That uncertainty is why scientists like you pull the world apart into individual threads and study them. But then you act like poets do, folding experience up in ways that give words power. At the Blind Pig, you told me giving research dogs epilepsy is called kindling.

I’m certain this happened because we have a record. I thought that word was beautiful, and later, I used it in a poem.

 

Epilepsy used to be called the sacred disease. Hippocrates then claimed it had a natural cause, “and its supposed divine origin is due to men’s inexperience and to their wonder at its peculiar character.” [1]

Now the disease is only half-sacred because we’ve learned how to light the fire. Kindling involves pulsed electrical stimulation to the brain while the animal is anesthetized. Emotionally difficult procedures like kindling are drained of images in an attempt to protect the people who have to do them. Occasionally, evocative names survive.

I remember this discussion happening between our second and third drinks. I waited patiently at the bar, even though I’d left you alone. When my glass is empty, I have nothing to do with my hands.

 

While I waited for you to buy more drinks, I wondered if I liked you, or if I was just trying to prove I was smart.

There’s a writing exercise I do with students. Take a real, physical object. Maybe it’s a rose. Now, write down words that thing reminds you of. Some people would say chocolate, or red. I’d say backache, and beach. Then we write down words attached to those words. Wages. Hurricanes. Salt water. Hunger. Repeat ad infinitum.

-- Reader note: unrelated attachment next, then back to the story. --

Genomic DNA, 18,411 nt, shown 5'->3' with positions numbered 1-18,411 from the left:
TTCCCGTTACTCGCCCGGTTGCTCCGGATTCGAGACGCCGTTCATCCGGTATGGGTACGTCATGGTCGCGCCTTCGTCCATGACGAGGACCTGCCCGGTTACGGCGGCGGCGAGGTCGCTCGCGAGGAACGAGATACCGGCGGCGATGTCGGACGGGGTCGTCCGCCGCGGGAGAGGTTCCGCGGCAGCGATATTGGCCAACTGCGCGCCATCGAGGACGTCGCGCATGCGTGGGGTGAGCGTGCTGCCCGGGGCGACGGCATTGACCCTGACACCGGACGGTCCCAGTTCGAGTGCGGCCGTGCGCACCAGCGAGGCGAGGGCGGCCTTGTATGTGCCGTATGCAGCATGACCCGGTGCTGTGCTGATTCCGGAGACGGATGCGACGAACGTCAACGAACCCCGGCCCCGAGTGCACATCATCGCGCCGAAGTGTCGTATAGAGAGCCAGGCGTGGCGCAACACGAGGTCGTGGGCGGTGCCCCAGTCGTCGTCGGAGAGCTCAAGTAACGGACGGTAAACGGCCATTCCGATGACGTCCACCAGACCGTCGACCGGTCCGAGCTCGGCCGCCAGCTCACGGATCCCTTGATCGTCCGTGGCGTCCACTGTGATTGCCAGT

When I see the word kindling now, it’s unordinary. It used to have only its usual definition for me: small, glowing materials used to build warmth. Something about beginnings. Now I’ve added the memory of my first date with you.

 

Memories and places are made in the same parts of the brain. Except, what is a place? I built my memory of the bar by saying what was in it: drinks, glass tables, and you. How do I describe an empty space?

I left the bar and turned right. Back at the car, I waited patiently until the drinks wore off. I drove two miles east, then turned south. My house has very little furniture. Two big, square rooms, branching into smaller, more specialized rooms.

Places are the flip-side of memory: specified by what they are between, or bounded by. There must have been a gap of several days between arriving home and later navigating to your house, but I didn’t keep anything to fill that space.

 

The story of a relationship ignores the spaces between the events on its timeline. But in that gap, I wrote the kindling poem.

 

Your apartment was long and thin, with lots of furniture. Every room was small and specialized. You were in the shower. I could hear the pipes groaning and smell your neighbors smoking. The floor was dark in places, and I wondered if the hardwood was bad. The room was empty, except for a crumpled piece of paper on the coffee table. I flattened it out and read the poem inside.